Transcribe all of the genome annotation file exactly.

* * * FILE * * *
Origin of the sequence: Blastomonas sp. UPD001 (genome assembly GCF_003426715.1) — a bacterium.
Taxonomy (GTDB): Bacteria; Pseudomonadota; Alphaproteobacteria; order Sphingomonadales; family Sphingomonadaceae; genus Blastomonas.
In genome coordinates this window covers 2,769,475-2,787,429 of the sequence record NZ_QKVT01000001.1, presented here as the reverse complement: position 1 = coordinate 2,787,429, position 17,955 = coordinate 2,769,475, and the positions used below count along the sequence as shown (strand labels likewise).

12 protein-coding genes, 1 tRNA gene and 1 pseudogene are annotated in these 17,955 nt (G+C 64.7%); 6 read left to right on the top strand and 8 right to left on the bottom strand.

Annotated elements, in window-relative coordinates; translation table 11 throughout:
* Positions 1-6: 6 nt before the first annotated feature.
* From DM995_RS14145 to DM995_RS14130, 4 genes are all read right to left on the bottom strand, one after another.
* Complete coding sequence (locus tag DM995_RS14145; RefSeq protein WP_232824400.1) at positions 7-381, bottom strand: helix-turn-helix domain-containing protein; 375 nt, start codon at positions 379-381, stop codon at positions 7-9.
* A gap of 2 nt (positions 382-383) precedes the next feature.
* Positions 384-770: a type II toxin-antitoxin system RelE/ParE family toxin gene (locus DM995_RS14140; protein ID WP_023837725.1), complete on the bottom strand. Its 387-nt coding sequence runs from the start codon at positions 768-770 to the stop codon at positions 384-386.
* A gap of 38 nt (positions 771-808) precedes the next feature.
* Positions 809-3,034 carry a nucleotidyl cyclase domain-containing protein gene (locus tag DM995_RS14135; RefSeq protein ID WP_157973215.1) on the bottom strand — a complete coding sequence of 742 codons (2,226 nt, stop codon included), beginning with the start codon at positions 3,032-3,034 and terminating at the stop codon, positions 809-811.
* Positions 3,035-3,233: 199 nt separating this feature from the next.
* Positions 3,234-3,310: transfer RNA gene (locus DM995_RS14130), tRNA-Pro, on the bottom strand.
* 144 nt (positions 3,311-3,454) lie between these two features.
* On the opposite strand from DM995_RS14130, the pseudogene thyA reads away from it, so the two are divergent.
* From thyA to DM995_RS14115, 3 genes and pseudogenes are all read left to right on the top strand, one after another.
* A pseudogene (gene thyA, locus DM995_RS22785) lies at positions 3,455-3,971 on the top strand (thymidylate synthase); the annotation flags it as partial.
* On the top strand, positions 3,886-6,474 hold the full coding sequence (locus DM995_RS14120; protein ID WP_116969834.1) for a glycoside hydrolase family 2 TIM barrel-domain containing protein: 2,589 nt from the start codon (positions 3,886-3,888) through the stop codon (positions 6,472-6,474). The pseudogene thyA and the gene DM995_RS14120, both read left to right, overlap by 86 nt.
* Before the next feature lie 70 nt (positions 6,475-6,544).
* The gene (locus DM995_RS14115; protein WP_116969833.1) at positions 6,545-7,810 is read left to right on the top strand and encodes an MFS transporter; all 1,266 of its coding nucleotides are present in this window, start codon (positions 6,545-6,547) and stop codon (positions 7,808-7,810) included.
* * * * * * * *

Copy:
Origin of the sequence: Blastomonas sp. UPD001 (genome assembly GCF_003426715.1) — a bacterium.
Taxonomy (GTDB): Bacteria; Pseudomonadota; Alphaproteobacteria; order Sphingomonadales; family Sphingomonadaceae; genus Blastomonas.
In genome coordinates this window covers 2,769,475-2,787,429 of the sequence record NZ_QKVT01000001.1, presented here as the reverse complement: position 1 = coordinate 2,787,429, position 17,955 = coordinate 2,769,475, and the positions used below count along the sequence as shown (strand labels likewise).

12 protein-coding genes, 1 tRNA gene and 1 pseudogene are annotated in these 17,955 nt (G+C 64.7%); 6 read left to right on the top strand and 8 right to left on the bottom strand.

Annotated elements, in window-relative coordinates; translation table 11 throughout:
* Positions 1-6: 6 nt before the first annotated feature.
* From DM995_RS14145 to DM995_RS14130, 4 genes are all read right to left on the bottom strand, one after another.
* Complete coding sequence (locus tag DM995_RS14145; RefSeq protein WP_232824400.1) at positions 7-381, bottom strand: helix-turn-helix domain-containing protein; 375 nt, start codon at positions 379-381, stop codon at positions 7-9.
* A gap of 2 nt (positions 382-383) precedes the next feature.
* Positions 384-770: a type II toxin-antitoxin system RelE/ParE family toxin gene (locus DM995_RS14140; protein ID WP_023837725.1), complete on the bottom strand. Its 387-nt coding sequence runs from the start codon at positions 768-770 to the stop codon at positions 384-386.
* A gap of 38 nt (positions 771-808) precedes the next feature.
* Positions 809-3,034 carry a nucleotidyl cyclase domain-containing protein gene (locus tag DM995_RS14135; RefSeq protein ID WP_157973215.1) on the bottom strand — a complete coding sequence of 742 codons (2,226 nt, stop codon included), beginning with the start codon at positions 3,032-3,034 and terminating at the stop codon, positions 809-811.
* Positions 3,035-3,233: 199 nt separating this feature from the next.
* Positions 3,234-3,310: transfer RNA gene (locus DM995_RS14130), tRNA-Pro, on the bottom strand.
* 144 nt (positions 3,311-3,454) lie between these two features.
* On the opposite strand from DM995_RS14130, the pseudogene thyA reads away from it, so the two are divergent.
* From thyA to DM995_RS14115, 3 genes and pseudogenes are all read left to right on the top strand, one after another.
* A pseudogene (gene thyA, locus DM995_RS22785) lies at positions 3,455-3,971 on the top strand (thymidylate synthase); the annotation flags it as partial.
* On the top strand, positions 3,886-6,474 hold the full coding sequence (locus DM995_RS14120; protein ID WP_116969834.1) for a glycoside hydrolase family 2 TIM barrel-domain containing protein: 2,589 nt from the start codon (positions 3,886-3,888) through the stop codon (positions 6,472-6,474). The pseudogene thyA and the gene DM995_RS14120, both read left to right, overlap by 86 nt.
* Before the next feature lie 70 nt (positions 6,475-6,544).
* The gene (locus DM995_RS14115; protein WP_116969833.1) at positions 6,545-7,810 is read left to right on the top strand and encodes an MFS transporter; all 1,266 of its coding nucleotides are present in this window, start codon (positions 6,545-6,547) and stop codon (positions 7,808-7,810) included.